Domitia Lepida the Younger

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Roman imperial dynasties
Julio-Claudian dynasty
Augustus 27 BC14 AD
Tiberius 1437 AD
Caligula 3741 AD
Claudius 4154 AD
Nero 5468 AD
Gens Julia
Gens Claudia
Julio-Claudian family tree
Category:Julio-Claudian dynasty
Preceded by
Roman Republic
Followed by
Year of the Four Emperors

Domitia Lepida,[1] also known as Domitia Lepida the Younger, Domitia Lepida Minora, or simply Lepida (c. 10 BC-54); was the younger daughter of consul, Lucius Domitius Ahenobarbus and Antonia Major. Her elder siblings were Domitia Lepida the Elder and Gnaeus Domitius Ahenobarbus, father of the Emperor Nero. She was the great niece of Emperor Augustus, granddaughter of Octavia the Younger and Triumvir Mark Antony, second cousin to the Emperor Caligula, first cousin and mother-in-law to the Emperor Claudius and paternal aunt of the Emperor Nero. Lepida was a beautiful and influential figure.[2] Like her sister, she was also very wealthy. She had holdings in Calabria and owned the praedia Lepidiana.[3]

Lepida was married three times. Her first husband was her cousin, the consul Marcus Valerius Messalla Barbatus.[4][5] Lepida married Barbatus probably around 15.[6] They possibly had a son, Marcus Valerius Messala Corvinus and a daughter, Valeria Messalina (c. 17/20-48), who became Empress and third wife to the Emperor Claudius. Barbatus most likely died around 20 or 21, shortly after Messalina was born. Lepida's second husband was Faustus Cornelius Sulla Lucullus III,[7] consul suffectus in 31, a descendant of the dictator Lucius Cornelius Sulla. Their son, Faustus Cornelius Sulla Felix was born in 22 and married Claudia Antonia, the daughter of Claudius through his second marriage to Aelia Paetina.[8][9] Faustus Cornelius Sulla died in 62.

At the beginning of the reign of her son-in-law, Claudius, Lepida was given in marriage to Appius Junius Silanus, consul in 28. In the following year in 42, Silanus was put to death by Claudius, apparently because he had resisted the advances of Messalina, who subsequently accused him of plotting to assassinate Claudius.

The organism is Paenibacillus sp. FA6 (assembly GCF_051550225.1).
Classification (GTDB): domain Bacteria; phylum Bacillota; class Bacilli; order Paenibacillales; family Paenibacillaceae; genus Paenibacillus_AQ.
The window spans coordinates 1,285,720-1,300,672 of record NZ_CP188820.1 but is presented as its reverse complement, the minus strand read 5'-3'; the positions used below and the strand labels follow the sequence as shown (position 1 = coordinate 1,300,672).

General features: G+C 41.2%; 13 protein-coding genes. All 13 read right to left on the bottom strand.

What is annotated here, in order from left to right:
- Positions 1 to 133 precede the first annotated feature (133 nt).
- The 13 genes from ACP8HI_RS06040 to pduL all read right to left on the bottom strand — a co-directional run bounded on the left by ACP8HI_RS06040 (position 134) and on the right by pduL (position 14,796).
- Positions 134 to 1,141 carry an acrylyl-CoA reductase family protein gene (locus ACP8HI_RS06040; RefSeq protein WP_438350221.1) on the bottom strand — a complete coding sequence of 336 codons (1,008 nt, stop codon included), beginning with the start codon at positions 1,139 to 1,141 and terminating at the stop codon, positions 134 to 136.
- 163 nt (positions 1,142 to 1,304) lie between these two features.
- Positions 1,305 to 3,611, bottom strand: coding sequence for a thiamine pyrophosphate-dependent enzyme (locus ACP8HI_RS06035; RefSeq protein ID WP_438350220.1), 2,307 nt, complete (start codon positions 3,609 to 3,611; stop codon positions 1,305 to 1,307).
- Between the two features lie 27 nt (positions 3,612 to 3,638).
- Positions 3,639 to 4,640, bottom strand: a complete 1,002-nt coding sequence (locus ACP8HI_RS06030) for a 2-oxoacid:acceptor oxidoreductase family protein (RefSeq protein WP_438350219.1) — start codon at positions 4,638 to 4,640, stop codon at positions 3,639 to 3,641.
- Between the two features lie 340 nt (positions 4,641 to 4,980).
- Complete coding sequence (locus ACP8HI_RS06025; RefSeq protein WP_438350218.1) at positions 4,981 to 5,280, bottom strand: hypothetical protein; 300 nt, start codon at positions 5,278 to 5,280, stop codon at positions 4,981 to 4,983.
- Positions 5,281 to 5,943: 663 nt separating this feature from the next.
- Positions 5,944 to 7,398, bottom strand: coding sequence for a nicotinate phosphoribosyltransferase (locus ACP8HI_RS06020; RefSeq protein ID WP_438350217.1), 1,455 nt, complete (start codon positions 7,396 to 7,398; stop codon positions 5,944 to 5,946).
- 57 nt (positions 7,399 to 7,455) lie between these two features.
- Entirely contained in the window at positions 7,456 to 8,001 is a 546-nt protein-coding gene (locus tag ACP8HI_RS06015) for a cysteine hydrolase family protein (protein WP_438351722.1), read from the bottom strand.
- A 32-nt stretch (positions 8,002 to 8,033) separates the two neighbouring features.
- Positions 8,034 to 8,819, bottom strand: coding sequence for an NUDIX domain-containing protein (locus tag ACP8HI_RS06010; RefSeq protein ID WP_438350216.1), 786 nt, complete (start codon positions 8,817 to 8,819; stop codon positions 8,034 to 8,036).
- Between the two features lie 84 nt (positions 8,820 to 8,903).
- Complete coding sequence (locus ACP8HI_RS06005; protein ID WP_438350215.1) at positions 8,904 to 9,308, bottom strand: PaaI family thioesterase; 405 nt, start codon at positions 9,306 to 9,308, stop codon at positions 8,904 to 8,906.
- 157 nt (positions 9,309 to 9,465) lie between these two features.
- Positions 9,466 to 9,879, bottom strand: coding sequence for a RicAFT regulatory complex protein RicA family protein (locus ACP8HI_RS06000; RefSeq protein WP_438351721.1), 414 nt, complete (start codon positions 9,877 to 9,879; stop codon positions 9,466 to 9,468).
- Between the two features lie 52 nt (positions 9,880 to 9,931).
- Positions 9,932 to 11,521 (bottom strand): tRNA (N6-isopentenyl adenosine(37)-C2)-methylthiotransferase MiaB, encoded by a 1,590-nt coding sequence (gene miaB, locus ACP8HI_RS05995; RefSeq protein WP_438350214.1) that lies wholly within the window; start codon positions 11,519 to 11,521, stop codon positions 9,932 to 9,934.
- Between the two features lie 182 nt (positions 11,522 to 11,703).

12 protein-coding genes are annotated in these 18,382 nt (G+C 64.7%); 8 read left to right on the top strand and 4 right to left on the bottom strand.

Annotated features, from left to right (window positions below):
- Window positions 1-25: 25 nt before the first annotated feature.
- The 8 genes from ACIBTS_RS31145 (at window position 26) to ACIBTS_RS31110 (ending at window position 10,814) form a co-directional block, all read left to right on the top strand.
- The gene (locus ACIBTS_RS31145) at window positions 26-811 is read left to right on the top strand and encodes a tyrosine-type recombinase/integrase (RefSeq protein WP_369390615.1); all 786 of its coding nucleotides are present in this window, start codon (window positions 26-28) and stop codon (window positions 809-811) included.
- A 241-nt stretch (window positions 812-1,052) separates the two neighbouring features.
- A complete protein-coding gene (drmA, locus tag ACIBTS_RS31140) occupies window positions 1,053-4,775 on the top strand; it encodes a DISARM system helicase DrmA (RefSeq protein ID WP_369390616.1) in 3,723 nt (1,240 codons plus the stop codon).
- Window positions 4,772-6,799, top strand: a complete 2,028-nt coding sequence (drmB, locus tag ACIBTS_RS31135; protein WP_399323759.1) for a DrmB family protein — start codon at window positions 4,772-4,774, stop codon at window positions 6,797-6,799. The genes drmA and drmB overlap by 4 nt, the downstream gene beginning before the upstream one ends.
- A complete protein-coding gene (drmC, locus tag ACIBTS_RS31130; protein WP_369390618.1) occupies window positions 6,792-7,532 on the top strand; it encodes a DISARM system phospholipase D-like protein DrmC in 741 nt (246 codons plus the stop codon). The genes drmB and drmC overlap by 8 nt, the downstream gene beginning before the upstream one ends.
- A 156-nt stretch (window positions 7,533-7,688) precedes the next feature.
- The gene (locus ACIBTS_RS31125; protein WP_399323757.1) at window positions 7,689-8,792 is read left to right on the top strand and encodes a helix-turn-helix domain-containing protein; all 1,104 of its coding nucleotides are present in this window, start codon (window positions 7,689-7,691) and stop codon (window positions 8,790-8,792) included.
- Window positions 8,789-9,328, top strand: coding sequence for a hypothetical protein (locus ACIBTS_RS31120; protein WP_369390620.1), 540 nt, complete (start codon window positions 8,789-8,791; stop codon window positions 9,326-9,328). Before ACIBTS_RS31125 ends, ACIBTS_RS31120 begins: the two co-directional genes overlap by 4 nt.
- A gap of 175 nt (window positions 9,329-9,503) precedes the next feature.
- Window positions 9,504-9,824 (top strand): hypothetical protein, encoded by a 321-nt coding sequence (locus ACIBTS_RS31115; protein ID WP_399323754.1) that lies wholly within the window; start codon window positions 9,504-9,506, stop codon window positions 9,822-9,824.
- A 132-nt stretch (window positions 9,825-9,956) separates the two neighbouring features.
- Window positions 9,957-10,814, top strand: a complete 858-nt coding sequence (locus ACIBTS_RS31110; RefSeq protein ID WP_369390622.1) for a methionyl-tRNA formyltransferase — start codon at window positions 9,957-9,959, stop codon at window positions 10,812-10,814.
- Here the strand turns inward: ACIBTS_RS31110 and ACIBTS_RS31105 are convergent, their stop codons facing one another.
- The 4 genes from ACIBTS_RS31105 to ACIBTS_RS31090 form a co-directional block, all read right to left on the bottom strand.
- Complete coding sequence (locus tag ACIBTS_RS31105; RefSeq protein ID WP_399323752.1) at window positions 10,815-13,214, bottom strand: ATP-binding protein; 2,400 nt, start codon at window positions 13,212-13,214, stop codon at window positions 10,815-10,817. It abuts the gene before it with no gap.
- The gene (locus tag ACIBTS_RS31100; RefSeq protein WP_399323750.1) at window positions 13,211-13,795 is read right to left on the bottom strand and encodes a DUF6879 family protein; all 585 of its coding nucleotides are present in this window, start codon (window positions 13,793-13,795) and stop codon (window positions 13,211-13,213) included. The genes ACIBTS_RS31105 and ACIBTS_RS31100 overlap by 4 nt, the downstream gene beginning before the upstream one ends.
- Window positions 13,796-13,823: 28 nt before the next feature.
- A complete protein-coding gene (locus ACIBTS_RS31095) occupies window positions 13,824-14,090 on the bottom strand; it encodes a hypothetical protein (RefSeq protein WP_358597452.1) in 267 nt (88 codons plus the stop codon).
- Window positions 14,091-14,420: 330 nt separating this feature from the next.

Lepida was the maternal grandmother to Messalina's children Claudia Octavia (stepsister and first wife of Nero) and Britannicus. In 48, Messalina was executed on the orders of Claudius, due to Messalina's mock marriage with her lover Gaius Silius which later became a foiled political coup d'état. During the most part of Messalina's influence and prosperity at the imperial court, Lepida had argued with Messalina and they had become estranged (this might have followed Appius Silanus' murder). In Messalina's last hour in the Gardens of Lucullus, Lepida was at her side and encouraged her to end her own life.[10] After Messalina was stabbed with a dagger by an officer, her body was given up to Lepida.

Lepida's former sister-in-law, Agrippina the Younger, became Claudius' new wife in 49. Out of jealousy, Agrippina arranged the execution of Lepida sometime before the poisoning of Claudius, after which Nero became the new emperor. Agrippina charged Lepida with attempting her life by magic, disturbing Italian peace, and failing to control her Calabrian slave-gangs. Agrippina thought that Lepida would use her 'kind' influence on Nero to turn him against his mother.

She was played by Moira Redmond in the 1976 TV series I, Claudius.


a.^ Minor being Latin for "the younger"


  1. ^ E. Groag, A. Stein, L. Petersen - e.a. (edd.), Prosopographia Imperii Romani saeculi I, II et III, Berlin, 1933 -. (PIR2) D 180
  2. ^ Tacitus, Annals, 12.64
  3. ^ Raepsaet-Charlier M.-Th., Prosopographie des femmes de l'ordre sénatorial (Ier-IIe siècles), 2 vol., Louvain, 1987, 285 ff; p.286
  4. ^ E. Klebs, H. Dessau, P. Von Rohden (ed.), Prosopographia Imperii Romani, 3 vol., Berlin, 1897-1898. (PIR1) V 88
  5. ^ Suetonius, Vita Claudii, 26.29
  6. ^ Barrett, Anthony A., Agrippina: Sex, Power and Politics in the Early Roman Empire. Yale University Press, New Haven, 1996; p. 287 n. 154
  7. ^ PIR2 C 1459
  8. ^ PIR2 C 1464
  9. ^ Dio 60.30.6a
  10. ^ Tacitus, Annals 11.37
  • Levick, Barbara, Claudius. Yale University Press, New Haven, 1990

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